Nine and 12 specimens of C. urophthalmus were collected in SH and HL ponds, respectively, with their LT varying between 9.8 and 12.8 cm in SH and 10.4 and 13.2 cm in HL. The examination of fish gonads indicated that the specimens were juveniles. Gut content analyses were performed on 19 specimens (SH: nine specimens studied for gut contents; HL: 10 specimens studied and two had empty stomachs), and the different prey items identified in fish guts were classified into five taxonomic categories (Fig. 2). Based on IRI values, crustacean remains were the main food item consumed by fish species from SH (32.3%) and HL ponds (45.2%) (Fig. 2). Detritus and plant materials were of secondary importance, with IRI values lower than 30% (Fig. 2). Gastropods and annelids represented the other types of prey items ingested, with IRI values lower than 18% and 9%, respectively (Fig. 2). Trophic positions were similar for the two fish assemblages (Mann-Whitney U-test: df  = 19, p > 0.05) and ranged between 2.6 and 2.5 for C. urophthalmus specimens from SH and HL, respectively. These values fell between those of herbivorous (TP = 2) and carnivorous consumers (TP = 3), and were consistent with C. urophthalmus omnivorous diet.



No significant differences in δ13C and δ15N values were observed (Mann-Whitney U-test: df = 27, p > 0.05) between mangrove prey items from SH and HL ponds, and these food sources were grouped together as "mangrove food sources" (Fig. 3). Significant differences in δ13C values were observed between food sources from mangroves and those from seagrass beds, with mangrove prey items more depleted in 13C (mean ± SD = -20.2 ± 1.5‰) than those collected in adjacent seagrass beds (mean ± SD = -13.2 ± 0.4‰, Mann-Whitney U-test: df = 55, p < 0.001, Fig. 3). The δ15N values were not different between mangrove and seagrass food sources (Mann-Whitney U-test: df = 55, p > 0.05), but were significantly lower for plant material and MPB (mean ± SD = 0.3 ± 1.8‰, N = 17) than for invertebrates (mean ± SD = 3.8 ± 0.5‰, N = 40) (Mann-Whitney U-test: df = 55, p < 0.001, Fig. 3).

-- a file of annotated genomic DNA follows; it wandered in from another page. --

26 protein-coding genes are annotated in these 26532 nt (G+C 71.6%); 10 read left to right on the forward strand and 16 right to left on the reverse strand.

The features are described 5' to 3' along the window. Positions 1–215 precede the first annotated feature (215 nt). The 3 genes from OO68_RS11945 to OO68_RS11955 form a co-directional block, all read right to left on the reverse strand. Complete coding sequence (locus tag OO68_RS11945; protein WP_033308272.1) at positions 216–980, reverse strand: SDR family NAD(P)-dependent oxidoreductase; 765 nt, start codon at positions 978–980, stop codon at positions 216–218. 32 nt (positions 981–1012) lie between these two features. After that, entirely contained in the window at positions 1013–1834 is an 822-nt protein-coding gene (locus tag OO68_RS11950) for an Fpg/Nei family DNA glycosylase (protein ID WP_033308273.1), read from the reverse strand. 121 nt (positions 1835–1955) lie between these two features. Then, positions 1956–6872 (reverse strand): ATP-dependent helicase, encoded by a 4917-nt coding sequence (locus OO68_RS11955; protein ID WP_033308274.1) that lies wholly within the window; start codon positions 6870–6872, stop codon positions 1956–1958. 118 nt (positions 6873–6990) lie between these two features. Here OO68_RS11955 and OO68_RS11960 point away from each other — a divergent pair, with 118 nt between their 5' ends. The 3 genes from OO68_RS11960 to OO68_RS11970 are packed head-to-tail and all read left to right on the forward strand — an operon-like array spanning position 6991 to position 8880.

Carbon isotopic values of C. urophthalmus were not different (Mann-Whitney U-test: df = 19, p > 0.05) between specimens from SH pond (mean ± SD = -19.1 ± 0.6‰, N = 9) and HL pond (mean ± SD = -19.4 ± 0.4‰, N = 12). The same trend was observed for mean (± SD) nitrogen isotopic values: 4.7 ± 0.2‰ for specimens from SH and 4.9 ± 0.2‰ for those from HL pond (Mann-Whitney U-test: df = 19, p > 0.05) (Fig. 3). Specimens of C. urophthalmus had δ13C values depleted in 13C that were close to those of mangrove food sources, which suggest that this fish species consumed mangrove food sources in the two ponds (Fig. 3).

These observations were confirmed with SIAR mixing models that estimated mangrove and seagrass prey contributions to the fish diets (Fig. 4). Mangrove food sources were identified as the most important prey in the diet of specimens of  C. urophthalmus from SH (64.7% mean contributions; 51.2-78.1, 95% Bayesian credible interval-BCI) and HL ponds (65.7% mean contributions; 52.6-78.9, 95% BCI). Seagrass prey showed lower contributions in the fish diets, with mean proportions (95% BCI) of 35.3% (21.8-48.7%) for specimens from SH and 34.2% (21.0-47.4%) for those from HL ponds. No overlap in 95% BCI were observed between mangrove and seagrass food source contributions in the fish diet (Fig. 4).



The relatively depleted carbon values of C. urophthalmus and the higher proportions of mangrove prey items in the diet indicate that this species mainly forages in the two mangrove ponds where it is observed. Specimens of C. urophthalmus from HL pond did not seem to migrate to adjacent seagrass beds to complement their diet (Fig. 4).